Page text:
- Tofu (set in calcium), tempeh
- Almonds, sesame seeds and tahini (sesame paste)
In fact, studies have shown that calcium absorption from most of these foods is as good as or better than milk! Ensure regular servings of the above foods to boost your calcium intake.
In order to maintain bone health, calcium requires its trusty partner, vitamin D. Sun exposure, mushrooms, salmon, eggs and fortified milk all provide vitamin D. However, an adequate dietary intake of vitamin D is difficult to achieve. The proper level of vitamin D supplementation is a highly debated topic. Research has shown that daily supplementation with 800 IU confers bone-protecting effects. On the other hand, the Vitamin D Council recommends 5000 IU for healthy adults and adolescents, in the absence of sun exposure. The only way to truly be sure whether or not you are getting adequate amounts is to have your vitamin D levels tested.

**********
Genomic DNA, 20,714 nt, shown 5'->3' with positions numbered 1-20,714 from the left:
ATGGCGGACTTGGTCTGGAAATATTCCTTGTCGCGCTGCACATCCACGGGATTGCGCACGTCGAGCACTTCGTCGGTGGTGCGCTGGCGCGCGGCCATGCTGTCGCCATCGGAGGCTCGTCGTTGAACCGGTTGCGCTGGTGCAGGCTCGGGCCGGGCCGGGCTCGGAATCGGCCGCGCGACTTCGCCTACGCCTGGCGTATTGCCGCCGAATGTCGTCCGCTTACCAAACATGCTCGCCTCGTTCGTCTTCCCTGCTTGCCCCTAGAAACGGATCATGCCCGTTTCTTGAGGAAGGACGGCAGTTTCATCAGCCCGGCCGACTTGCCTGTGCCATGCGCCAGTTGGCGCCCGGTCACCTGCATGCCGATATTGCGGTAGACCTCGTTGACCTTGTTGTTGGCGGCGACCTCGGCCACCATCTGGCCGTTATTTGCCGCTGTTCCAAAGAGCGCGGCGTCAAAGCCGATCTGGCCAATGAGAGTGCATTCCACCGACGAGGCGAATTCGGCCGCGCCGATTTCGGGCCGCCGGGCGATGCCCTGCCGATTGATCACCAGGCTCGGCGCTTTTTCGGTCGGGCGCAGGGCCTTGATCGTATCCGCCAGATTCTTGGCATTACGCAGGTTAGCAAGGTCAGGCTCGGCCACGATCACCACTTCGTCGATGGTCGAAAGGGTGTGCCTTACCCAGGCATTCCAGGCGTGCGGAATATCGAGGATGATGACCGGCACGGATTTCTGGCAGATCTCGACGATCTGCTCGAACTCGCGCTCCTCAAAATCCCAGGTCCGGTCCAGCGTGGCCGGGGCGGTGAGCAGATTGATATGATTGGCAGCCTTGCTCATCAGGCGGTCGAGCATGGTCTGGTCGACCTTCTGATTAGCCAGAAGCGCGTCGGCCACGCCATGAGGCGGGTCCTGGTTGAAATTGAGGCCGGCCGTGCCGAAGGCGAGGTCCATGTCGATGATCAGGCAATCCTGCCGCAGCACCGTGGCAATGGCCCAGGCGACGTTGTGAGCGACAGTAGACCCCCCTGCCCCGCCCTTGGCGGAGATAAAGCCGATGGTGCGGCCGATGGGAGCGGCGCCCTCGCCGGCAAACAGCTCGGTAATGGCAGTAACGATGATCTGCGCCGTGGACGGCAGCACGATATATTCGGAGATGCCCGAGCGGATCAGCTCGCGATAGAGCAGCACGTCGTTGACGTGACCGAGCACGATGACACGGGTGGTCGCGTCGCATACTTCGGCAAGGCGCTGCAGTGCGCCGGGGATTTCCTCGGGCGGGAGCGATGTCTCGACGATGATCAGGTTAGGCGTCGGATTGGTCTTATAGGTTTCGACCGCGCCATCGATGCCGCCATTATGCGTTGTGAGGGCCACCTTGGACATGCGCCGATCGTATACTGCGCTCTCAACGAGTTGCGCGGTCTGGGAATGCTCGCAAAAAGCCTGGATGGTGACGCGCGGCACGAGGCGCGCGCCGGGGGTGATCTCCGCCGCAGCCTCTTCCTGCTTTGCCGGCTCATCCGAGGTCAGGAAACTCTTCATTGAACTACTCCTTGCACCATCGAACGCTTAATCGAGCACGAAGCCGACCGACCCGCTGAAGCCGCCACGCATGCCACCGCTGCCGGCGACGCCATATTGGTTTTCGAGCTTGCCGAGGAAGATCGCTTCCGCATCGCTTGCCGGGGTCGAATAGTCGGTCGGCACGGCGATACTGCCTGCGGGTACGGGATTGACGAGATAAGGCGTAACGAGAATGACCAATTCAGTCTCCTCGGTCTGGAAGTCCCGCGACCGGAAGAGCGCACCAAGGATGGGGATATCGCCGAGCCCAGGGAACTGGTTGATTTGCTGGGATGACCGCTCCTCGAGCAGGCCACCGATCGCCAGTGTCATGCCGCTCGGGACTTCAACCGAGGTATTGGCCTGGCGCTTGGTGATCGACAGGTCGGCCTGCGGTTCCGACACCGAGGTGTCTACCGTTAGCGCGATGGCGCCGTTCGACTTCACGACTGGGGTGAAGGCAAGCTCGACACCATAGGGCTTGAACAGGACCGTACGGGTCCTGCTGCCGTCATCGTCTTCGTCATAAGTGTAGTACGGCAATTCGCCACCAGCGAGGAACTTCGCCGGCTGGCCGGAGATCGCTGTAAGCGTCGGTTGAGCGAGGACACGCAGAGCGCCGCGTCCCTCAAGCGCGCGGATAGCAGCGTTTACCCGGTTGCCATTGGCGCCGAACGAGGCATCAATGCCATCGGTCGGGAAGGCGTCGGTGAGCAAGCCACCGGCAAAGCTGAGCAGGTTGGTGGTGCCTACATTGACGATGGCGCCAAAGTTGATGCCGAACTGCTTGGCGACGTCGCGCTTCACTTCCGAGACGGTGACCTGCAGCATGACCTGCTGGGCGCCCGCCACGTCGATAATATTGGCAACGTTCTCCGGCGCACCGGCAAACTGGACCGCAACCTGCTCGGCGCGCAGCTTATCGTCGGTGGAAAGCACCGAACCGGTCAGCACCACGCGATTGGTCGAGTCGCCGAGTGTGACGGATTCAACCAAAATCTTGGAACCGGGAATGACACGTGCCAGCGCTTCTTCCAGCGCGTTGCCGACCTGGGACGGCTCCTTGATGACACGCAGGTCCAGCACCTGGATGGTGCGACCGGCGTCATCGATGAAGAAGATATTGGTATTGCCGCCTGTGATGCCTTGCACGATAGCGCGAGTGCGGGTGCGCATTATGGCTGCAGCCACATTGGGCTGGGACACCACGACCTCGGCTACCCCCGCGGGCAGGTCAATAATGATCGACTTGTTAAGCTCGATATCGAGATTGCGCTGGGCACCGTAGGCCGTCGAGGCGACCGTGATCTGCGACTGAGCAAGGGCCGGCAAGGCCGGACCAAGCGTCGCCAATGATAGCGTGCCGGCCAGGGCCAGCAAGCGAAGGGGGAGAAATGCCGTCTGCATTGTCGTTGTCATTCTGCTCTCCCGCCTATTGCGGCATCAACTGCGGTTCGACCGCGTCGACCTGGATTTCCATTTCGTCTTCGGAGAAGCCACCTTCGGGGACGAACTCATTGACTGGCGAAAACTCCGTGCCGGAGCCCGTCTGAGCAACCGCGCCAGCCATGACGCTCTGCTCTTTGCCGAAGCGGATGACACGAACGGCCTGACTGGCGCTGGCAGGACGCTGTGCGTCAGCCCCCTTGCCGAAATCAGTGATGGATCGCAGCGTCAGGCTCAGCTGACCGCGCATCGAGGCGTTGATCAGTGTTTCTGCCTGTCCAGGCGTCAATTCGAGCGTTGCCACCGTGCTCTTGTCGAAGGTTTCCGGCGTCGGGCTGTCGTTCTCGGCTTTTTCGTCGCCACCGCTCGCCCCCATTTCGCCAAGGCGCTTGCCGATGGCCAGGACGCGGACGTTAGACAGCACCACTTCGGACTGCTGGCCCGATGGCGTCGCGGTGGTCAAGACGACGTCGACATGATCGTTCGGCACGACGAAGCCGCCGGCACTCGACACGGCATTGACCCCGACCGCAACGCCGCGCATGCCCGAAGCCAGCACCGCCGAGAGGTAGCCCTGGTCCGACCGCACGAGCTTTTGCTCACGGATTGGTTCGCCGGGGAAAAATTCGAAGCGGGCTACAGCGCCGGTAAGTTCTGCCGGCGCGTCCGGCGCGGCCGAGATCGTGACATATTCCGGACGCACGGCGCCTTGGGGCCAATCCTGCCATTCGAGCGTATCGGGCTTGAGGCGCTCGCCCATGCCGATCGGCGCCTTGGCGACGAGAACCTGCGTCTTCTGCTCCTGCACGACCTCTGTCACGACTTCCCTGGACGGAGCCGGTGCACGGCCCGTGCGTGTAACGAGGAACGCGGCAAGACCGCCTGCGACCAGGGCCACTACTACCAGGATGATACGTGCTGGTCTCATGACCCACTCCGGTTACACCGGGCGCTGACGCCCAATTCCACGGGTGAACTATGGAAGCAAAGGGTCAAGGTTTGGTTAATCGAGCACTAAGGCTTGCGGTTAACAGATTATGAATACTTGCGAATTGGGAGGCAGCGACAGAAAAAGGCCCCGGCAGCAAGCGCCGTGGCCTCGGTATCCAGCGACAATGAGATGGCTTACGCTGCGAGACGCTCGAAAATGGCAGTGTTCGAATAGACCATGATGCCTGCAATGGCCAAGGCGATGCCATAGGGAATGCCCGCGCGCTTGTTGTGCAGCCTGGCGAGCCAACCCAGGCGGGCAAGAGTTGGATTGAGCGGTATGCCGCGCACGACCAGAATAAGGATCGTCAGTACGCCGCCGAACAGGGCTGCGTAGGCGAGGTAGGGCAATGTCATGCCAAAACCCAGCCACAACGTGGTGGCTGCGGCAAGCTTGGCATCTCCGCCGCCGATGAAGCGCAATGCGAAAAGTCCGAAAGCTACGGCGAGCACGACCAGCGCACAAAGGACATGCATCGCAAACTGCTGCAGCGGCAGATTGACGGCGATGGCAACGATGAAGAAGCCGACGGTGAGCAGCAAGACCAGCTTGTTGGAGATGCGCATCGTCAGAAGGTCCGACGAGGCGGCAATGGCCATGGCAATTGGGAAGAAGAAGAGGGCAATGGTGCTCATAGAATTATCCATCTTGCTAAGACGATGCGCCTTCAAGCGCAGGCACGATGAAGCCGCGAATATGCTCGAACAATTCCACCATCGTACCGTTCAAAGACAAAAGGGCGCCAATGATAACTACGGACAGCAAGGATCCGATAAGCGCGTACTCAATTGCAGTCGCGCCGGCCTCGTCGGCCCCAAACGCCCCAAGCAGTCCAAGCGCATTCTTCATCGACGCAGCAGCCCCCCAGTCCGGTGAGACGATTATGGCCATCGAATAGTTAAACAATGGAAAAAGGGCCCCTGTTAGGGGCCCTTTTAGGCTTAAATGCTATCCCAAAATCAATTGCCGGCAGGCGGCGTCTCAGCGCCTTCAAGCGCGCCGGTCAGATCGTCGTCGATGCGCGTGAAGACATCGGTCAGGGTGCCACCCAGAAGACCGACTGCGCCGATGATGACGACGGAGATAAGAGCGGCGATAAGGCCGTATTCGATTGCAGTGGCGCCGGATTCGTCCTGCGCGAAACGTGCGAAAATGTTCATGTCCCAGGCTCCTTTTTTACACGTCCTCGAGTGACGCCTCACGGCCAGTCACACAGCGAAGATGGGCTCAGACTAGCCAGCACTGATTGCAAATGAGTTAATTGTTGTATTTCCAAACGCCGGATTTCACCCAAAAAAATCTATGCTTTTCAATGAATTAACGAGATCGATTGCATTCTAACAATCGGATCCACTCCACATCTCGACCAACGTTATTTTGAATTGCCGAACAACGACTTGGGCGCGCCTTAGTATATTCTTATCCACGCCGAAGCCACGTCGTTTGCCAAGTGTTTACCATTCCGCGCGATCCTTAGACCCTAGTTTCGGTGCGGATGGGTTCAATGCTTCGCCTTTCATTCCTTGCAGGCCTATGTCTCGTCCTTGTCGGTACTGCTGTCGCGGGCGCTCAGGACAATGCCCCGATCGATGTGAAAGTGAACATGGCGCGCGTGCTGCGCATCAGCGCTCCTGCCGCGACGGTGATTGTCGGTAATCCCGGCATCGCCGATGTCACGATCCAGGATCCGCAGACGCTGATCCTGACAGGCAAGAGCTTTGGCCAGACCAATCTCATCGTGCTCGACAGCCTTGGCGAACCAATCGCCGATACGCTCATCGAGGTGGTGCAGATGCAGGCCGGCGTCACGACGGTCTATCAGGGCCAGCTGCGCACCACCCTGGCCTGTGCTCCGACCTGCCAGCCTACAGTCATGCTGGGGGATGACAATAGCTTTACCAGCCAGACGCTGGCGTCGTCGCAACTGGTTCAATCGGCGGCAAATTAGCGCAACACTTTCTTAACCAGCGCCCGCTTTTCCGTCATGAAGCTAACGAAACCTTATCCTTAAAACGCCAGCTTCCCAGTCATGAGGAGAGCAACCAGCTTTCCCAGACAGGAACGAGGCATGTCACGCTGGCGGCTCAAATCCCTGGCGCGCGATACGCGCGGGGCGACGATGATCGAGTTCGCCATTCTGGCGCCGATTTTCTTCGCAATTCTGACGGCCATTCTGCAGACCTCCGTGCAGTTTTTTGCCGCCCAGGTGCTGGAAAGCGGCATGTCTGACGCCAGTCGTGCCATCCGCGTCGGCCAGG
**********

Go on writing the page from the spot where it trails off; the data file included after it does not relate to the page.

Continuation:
High-impact exercise such as jogging or skipping carries the greatest bone strengthening benefits. However, low to medium impact activities like step aerobics or mixed walking and jogging may be more appropriate to those over the age of 50 and/or those not used to exercising. As frailty increases risk of bone fracture, exercise programs should also include regular muscle-strengthening exercises alongside of weight bearing aerobic activity.
Maintaining a healthy weight with a Body Mass Index within normal range promotes bone health. Both low and high BMI values are associated with a greater risk of bone fracture.
Excessive caffeine intake has a negative effect on bone health, as it reduces calcium absorption in the small intestine.
Alcohol hinders bone health by suppressing the osteoblast cells that build bone. Limit intake to no more than one drink daily for women and two per day for men.
The free radicals in cigarette smoke damage cells and cause a weakening of bones, reducing bone mineral density. It is estimated that one out of every eight hip fractures is attributable to smoking!